This situation could not be more different today. It’s a complete reversal.
We have Trump’s speeches that he gave to APEC delegates and to the attending business leaders. Basically, he said that the U.S. has been a victim in all of its trade partnerships. Trump enjoys using rhetoric that describes the U.S. as a “victim” – he often claims that the U.S. has been taken advantage of, and that it has suffered from “dumb” American trade negotiators. His core statements were anything but harmonious. One good thing happened, however: the TPP-11 came together at the APEC Summit. That was quite remarkable. At the Peterson Institute we’ve been urging that outcome since the U.S. withdrew. The other countries saw the good sense of going forward with the agreement. We’re heartened by their decision.
The APEC Business Advisory Council (ABAC) seeks to achieve the Bogor goals (free trade for developed nations by 2010 and for developing nations by 2020). Has ABAC made any meaningful differences? Are the Bogor goals realistic given the current backlash against globalization?
Yeah. I’ve been to ABAC meetings! And to be honest… they haven’t made a meaningful difference towards accomplishing he Bogor goals. Here’s what I think ABAC actually does.
It’s a networking council for establishing personal relationships that undergird supply chains that crisscross the Pacific. Recent research suggests it’s very difficult to write a complete contract that covers all aspects of a business relationship. When I was a graduate student, experts thought you could write everything down in an agreement, and courts would ensure that each party lived up to the contract. Economists have now convincingly argued that it doesn’t matter how much writing there is in a contract, it’s never complete in the sense that the contract seldom covers all possible contingencies. Mutual trust supplies the ingredient for dealing with unforeseen contingencies. Trust is created between business persons by knowing each other, meeting from time to time, dealing over a period of years. ABAC is a forum for building trust between business firms that are separated by great distances. It’s a place to create connections and ensure that business ties are well-grounded.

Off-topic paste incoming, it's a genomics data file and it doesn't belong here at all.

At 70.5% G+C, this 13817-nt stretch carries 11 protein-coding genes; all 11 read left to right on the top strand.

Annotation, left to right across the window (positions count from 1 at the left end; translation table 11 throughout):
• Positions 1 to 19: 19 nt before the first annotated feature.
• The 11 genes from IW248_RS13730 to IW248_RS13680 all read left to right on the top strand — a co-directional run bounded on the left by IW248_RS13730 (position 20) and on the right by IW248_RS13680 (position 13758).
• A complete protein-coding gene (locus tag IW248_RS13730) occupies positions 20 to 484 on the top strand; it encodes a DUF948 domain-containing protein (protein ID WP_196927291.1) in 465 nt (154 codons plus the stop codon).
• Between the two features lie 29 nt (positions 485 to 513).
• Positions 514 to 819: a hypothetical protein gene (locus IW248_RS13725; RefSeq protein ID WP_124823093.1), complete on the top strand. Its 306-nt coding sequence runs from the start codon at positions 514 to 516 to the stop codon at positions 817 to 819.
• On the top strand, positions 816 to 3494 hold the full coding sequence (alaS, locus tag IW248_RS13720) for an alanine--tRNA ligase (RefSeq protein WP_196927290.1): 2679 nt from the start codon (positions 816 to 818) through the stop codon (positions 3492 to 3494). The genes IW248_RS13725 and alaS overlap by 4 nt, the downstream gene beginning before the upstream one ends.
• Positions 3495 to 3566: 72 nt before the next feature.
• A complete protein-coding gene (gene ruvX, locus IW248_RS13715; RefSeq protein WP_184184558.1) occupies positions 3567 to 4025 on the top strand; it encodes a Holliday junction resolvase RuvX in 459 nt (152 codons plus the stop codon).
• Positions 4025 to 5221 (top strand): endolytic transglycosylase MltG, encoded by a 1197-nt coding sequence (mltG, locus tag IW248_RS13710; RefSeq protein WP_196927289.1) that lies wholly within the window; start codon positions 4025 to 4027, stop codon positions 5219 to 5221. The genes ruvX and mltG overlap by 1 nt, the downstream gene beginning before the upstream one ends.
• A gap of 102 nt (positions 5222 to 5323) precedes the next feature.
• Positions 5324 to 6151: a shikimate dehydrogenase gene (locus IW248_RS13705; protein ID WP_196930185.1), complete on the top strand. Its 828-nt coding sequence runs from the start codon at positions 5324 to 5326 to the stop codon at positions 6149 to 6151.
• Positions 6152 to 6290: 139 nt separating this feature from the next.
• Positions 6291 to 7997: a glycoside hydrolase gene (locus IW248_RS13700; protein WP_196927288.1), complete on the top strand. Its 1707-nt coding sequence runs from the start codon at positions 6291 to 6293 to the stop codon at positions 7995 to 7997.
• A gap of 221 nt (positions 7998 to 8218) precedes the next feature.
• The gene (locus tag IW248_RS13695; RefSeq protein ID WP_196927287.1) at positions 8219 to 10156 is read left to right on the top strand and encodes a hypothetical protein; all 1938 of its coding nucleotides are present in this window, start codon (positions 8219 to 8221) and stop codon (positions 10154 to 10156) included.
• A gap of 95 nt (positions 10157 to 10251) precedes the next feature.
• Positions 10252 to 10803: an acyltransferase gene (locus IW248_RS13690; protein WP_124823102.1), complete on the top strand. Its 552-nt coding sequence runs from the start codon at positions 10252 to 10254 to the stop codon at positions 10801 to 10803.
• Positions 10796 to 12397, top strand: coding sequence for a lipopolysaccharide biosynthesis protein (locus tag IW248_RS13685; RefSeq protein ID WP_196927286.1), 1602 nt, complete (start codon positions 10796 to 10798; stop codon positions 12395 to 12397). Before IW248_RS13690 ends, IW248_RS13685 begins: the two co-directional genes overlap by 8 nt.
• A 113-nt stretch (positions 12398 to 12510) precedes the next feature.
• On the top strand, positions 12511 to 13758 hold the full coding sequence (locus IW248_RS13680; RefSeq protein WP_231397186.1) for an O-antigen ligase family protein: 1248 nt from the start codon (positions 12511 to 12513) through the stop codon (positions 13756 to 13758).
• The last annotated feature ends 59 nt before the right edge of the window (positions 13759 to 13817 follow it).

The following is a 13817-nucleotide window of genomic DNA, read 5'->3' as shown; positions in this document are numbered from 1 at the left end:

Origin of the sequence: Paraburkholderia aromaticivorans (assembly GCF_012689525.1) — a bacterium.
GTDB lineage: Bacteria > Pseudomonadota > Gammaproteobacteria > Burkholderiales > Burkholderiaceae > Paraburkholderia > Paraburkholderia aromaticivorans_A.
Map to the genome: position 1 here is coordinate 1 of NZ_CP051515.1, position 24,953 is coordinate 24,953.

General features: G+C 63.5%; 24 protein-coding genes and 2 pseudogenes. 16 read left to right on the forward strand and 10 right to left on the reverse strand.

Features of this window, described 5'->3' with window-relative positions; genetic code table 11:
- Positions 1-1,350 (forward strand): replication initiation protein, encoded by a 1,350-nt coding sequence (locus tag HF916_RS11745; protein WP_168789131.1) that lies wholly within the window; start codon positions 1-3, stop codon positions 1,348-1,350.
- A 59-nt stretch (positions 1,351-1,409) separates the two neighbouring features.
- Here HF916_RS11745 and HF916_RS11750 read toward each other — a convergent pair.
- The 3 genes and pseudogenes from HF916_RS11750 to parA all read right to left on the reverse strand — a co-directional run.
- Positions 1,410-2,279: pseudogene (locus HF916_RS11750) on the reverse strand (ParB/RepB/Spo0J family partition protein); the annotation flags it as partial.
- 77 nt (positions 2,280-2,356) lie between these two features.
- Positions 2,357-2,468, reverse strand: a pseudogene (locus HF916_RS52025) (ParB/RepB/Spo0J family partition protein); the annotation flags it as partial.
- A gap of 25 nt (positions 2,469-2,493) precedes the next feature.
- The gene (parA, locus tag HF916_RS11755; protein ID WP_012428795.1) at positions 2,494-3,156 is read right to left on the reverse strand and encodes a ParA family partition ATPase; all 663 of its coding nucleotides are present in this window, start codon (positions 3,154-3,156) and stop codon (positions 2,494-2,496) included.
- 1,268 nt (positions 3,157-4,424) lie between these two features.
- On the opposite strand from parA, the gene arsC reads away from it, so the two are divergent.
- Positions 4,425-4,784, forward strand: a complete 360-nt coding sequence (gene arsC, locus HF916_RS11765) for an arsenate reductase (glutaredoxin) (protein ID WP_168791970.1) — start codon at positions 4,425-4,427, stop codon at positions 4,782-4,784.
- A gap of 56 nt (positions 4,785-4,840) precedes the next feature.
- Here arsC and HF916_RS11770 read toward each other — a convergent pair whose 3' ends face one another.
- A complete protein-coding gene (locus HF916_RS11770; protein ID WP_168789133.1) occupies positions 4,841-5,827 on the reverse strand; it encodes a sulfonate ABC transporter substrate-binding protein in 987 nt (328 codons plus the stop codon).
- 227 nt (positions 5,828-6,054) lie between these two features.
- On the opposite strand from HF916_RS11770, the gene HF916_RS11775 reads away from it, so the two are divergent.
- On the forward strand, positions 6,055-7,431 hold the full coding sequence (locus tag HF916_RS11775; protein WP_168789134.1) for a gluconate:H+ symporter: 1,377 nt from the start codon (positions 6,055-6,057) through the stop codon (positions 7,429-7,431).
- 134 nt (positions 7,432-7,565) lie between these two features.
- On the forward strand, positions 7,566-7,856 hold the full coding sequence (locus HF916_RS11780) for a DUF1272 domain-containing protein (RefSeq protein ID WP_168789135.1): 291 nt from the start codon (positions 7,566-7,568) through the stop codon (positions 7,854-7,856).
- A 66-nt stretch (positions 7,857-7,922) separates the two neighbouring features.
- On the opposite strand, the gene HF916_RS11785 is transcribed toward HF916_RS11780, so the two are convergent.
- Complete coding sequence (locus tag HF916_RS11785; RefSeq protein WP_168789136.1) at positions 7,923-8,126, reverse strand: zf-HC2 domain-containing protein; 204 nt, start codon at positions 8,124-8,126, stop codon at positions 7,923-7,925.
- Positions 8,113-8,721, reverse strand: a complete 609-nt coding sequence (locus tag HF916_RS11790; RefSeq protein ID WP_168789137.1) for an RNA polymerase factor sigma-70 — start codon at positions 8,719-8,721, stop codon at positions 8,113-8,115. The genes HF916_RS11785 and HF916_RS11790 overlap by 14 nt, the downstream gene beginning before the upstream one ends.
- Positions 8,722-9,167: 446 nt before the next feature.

It’s also true that ABAC makes recommendations to governments. Governments listen to business as they do to any other constituency, but governments probably listened more to business in the early days of ABAC than they do now. Populist voices claim that big corporations have taken advantage of big governments. Anti-business sentiment is widespread. Even so, government leaders still listen to what ABAC recommends, but leaders may not act. Way back in APEC history, there was an early voluntary liberalization movement commended by business; it was the idea that countries should voluntarily make liberalization commitments that would benefit the global economy. It never really happened. Governments said they would but they didn’t follow through. I give ABAC credit for getting business firms together and suggesting solutions, but I would say without much success on policy. ABAC’s success has been in the realm of business-to-business relationships.
At this year’s APEC summit, TPP-11 (the original 12 countries minus the U.S. that signed the Trans Pacific Partnership Agreement) almost succeeded in reviving TPP. But they failed to reach an agreement at the last minute. What are the prospects of a TPP-11? Will TPP-11 have a real impact on regional integration in the Asia-Pacific?
My view is that the TPP-11 countries actually did reach an agreement. I know that Canada never liked U.S. ideas on biologic products and other intellectual property rights. Canada objected to the U.S. demand of 12 years for bio-data exclusivity. Canada and other countries eventually agreed to 5 years of data exclusivity, with a possibility of 8 years in some circumstances. Their arms were twisted by the U.S. Now, since the U.S. is no longer part of the TPP party, Canada wants to drop the data exclusivity provision. It also wants to drop other intellectual property protections that the U.S. pushed.
Likewise, each of the other TPP-11 countries wants a little bit of change, usually on issues that were part of the U.S. agenda. I’m expecting that the 11 will come together next year to hammer out their differences. I forecast that the document will be akin to gold standard for other trade agreements under negotiations. And it will be an agreement that the U.S. will, in one way or another, eventually adopt – possibly in bilateral pacts, perhaps even with China. If U.S. negotiates a trade agreement with Japan -- which Trump is very much pushing -- my guess is that it will be similar to the new TPP-11 agreement. The RCEP (the big China initiative) will not be as rigorous as the TPP but will cover many of the same topics, such as state-owned enterprises. Very importantly the Pacific Alliance (a Latin American trade bloc) is pushing forward as well. I was with the Brazilian ambassador for lunch the other day, and learned that Brazil is considering joining this alliance as well – again with a view to TPP-11 provisions. In terms of trade policy, TPP-11 is the biggest thing going, even though the U.S. is no longer a member.